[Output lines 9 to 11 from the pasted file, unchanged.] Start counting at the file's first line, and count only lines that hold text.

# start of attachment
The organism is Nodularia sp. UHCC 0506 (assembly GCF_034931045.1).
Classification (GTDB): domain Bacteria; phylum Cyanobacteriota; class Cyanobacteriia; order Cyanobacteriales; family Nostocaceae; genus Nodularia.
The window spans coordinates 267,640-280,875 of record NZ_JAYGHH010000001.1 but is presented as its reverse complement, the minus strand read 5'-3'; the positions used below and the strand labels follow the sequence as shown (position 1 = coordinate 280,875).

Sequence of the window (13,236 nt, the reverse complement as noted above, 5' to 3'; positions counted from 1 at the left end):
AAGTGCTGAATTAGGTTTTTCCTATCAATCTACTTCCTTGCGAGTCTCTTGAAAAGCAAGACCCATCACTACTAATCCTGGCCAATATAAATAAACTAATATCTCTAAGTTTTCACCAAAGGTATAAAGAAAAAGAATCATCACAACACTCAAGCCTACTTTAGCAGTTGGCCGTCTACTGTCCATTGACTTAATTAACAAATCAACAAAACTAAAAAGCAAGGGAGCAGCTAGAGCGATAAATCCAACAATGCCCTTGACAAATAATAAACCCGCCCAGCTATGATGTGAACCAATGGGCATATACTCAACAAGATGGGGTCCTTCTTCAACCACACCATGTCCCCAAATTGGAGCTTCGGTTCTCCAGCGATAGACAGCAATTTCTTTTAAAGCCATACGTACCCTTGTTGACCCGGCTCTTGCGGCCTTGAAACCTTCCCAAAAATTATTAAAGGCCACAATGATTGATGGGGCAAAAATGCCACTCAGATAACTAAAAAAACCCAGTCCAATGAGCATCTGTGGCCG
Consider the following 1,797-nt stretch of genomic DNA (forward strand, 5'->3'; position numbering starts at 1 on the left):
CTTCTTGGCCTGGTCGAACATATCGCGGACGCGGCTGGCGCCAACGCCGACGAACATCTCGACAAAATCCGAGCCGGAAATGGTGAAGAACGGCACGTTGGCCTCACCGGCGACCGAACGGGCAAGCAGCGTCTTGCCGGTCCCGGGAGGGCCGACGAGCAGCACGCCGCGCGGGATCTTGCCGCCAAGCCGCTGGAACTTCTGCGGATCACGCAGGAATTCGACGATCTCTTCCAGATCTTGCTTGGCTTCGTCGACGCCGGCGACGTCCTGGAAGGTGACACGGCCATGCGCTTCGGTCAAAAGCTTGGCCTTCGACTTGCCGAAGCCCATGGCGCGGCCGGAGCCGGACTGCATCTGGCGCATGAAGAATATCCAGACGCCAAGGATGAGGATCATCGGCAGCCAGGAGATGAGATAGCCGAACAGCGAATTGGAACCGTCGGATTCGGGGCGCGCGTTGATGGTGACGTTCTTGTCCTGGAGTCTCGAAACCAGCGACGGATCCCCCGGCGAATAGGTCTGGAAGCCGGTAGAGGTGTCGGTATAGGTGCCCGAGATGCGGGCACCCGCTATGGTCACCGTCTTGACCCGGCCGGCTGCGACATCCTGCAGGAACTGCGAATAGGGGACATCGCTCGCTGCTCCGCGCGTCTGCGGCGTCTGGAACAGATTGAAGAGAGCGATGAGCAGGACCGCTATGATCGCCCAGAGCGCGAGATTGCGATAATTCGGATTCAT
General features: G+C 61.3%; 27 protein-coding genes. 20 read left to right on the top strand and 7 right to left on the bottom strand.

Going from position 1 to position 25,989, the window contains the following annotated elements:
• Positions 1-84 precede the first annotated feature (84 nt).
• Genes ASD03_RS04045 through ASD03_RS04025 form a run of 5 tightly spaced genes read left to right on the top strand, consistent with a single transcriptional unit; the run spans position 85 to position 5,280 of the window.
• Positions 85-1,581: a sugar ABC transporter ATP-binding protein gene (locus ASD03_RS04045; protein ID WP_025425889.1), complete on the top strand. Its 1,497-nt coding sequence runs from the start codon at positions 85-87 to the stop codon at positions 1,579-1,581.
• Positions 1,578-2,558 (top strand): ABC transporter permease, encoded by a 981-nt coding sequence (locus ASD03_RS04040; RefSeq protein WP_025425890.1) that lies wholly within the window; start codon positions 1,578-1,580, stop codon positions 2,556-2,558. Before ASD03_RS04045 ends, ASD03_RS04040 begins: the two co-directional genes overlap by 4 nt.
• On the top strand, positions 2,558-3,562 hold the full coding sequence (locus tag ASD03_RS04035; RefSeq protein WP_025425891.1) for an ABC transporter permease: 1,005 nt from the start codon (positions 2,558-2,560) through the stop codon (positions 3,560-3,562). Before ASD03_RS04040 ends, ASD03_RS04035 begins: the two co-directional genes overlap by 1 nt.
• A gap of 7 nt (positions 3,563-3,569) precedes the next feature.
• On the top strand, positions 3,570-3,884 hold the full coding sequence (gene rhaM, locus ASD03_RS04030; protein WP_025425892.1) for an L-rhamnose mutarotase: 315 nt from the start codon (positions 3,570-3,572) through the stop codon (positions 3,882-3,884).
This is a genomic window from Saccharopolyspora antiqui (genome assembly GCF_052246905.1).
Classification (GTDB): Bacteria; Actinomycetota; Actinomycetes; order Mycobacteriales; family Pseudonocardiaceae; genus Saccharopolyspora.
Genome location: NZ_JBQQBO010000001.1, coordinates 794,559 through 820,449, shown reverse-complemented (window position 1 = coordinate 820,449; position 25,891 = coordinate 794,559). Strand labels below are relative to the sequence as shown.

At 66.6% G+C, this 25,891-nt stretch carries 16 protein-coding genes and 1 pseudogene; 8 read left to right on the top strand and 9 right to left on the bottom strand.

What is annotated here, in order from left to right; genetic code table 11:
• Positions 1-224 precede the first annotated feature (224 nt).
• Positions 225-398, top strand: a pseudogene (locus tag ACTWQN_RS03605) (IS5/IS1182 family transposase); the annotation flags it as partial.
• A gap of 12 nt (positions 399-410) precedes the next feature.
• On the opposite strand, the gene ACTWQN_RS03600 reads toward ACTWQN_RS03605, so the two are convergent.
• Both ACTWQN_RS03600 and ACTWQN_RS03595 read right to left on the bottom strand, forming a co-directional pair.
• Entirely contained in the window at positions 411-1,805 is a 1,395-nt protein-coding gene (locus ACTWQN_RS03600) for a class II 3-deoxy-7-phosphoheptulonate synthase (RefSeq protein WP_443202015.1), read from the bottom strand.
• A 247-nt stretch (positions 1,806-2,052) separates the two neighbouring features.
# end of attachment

Going from position 1 to position 25,989, the window contains the following annotated elements:
• Positions 1-84 precede the first annotated feature (84 nt).
• Genes ASD03_RS04045 through ASD03_RS04025 form a run of 5 tightly spaced genes read left to right on the top strand, consistent with a single transcriptional unit; the run spans position 85 to position 5,280 of the window.